The only policy we need is a desire to change the Labour Party. It would be a mistake for Momentum to have positions in all policy areas. Participation in Momentum implies an agreement on the general direction of travel to make the LP more democratic in order to enact change in society; nothing more is required. The debate on detailed policy should take place within a revitalised LP. Otherwise, the danger is that we become split and miss the opportunity to rebuild and re-democratise the party. Amongst us, we may well have differences on Brexit or Aleppo, but does that affect our cooperation on democratising the LP?

The desire for a rigid structure is a conservative one based on 19th century communications. The branches, executives, regional and national committees of the labour movement were born in a world where independent mass communication was none existent. It required physically meeting and necessitated the appointment of delegates to more remote bodies. But in the 21st century, in a democratic country, it is possible for rank and file members to communicate and debate with each other through social media and the internet. Indeed, it’s becoming the natural way to organise – with each member having equal access to the debate and an equal vote in determining any decisions that need to be made.

If socialists have a vision of a more democratically run society, shouldn’t we be trialling that direct democracy within Momentum itself?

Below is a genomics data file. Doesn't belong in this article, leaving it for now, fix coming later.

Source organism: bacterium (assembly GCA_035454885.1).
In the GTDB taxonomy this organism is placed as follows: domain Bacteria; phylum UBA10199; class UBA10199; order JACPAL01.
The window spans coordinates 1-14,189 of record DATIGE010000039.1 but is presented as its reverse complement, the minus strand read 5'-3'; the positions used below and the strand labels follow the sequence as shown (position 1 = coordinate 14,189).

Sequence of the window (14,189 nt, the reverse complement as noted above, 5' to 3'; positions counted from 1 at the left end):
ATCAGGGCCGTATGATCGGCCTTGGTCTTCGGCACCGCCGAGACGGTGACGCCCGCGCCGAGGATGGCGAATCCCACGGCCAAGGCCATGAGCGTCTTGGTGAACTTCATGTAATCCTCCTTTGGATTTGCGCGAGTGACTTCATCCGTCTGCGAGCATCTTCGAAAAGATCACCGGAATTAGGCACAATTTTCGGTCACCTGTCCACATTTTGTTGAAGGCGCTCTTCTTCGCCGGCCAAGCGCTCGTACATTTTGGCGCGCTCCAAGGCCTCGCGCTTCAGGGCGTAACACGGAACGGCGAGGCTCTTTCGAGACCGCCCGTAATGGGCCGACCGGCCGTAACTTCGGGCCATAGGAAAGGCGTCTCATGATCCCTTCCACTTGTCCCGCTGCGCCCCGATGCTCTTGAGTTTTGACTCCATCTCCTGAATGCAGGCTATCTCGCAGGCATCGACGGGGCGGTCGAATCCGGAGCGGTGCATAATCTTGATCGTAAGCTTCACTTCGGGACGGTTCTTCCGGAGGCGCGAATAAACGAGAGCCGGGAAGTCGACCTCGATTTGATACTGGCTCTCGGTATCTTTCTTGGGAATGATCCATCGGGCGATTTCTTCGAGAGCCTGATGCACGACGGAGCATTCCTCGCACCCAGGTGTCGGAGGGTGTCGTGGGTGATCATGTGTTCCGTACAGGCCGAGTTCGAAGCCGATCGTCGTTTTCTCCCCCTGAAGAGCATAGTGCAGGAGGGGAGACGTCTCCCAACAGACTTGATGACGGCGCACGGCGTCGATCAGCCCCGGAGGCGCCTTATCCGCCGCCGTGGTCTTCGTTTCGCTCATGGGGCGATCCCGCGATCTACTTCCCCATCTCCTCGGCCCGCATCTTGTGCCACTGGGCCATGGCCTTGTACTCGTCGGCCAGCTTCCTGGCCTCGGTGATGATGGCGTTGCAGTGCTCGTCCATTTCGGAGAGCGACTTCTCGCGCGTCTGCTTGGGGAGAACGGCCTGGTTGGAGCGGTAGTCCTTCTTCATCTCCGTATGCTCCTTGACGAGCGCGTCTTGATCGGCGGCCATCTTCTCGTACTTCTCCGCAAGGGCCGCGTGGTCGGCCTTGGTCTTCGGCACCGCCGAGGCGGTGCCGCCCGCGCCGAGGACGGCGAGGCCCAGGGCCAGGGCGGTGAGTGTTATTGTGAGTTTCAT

6 thoughts on “Momentum and the quest for Labour democracy- opinion piece

  1. Kenneth Syme

    I fully support the approach suggested here – we don’t need a 19th Century model for a 21st Century democracy!

    Ken Syme Cheltenham

    Sent from my iPhone



  2. Ken Syme

    I fully support the approach described here – we don’t need a 19th Century model for a 21st Century democracy!

    Also agree that we need to move quickly – like yesterday! – to head off a Blairite coup.


  3. It is a pity that you didn’t start from the real debate, choosing instead to take your basis as the caricature that the Lansman supporters have used to belittle the genuine concerns of many local group activists.

    The internet is no more than a communication system and does not in itself represent a major advance on 19th Century methods of political organising. At least back then you organised with other activists and no faction could wield the voices of the opinionated in a way that can be achieved now thanks to almost instantaneous at a distance communication.

    We do need national co-ordination, but before we have that we need national agreement on the co-ordination that is fit for purpose. A discussion which was not given space to take place until a bunch of dissenters set up a national Facebook page. From word go we have had a central organisation which has been good at putting out its thoughts and useless at listening and engaging with the active membership. Maybe one day we will have a central co-ordinating body, which has the humility to offer facilitation and not just direction.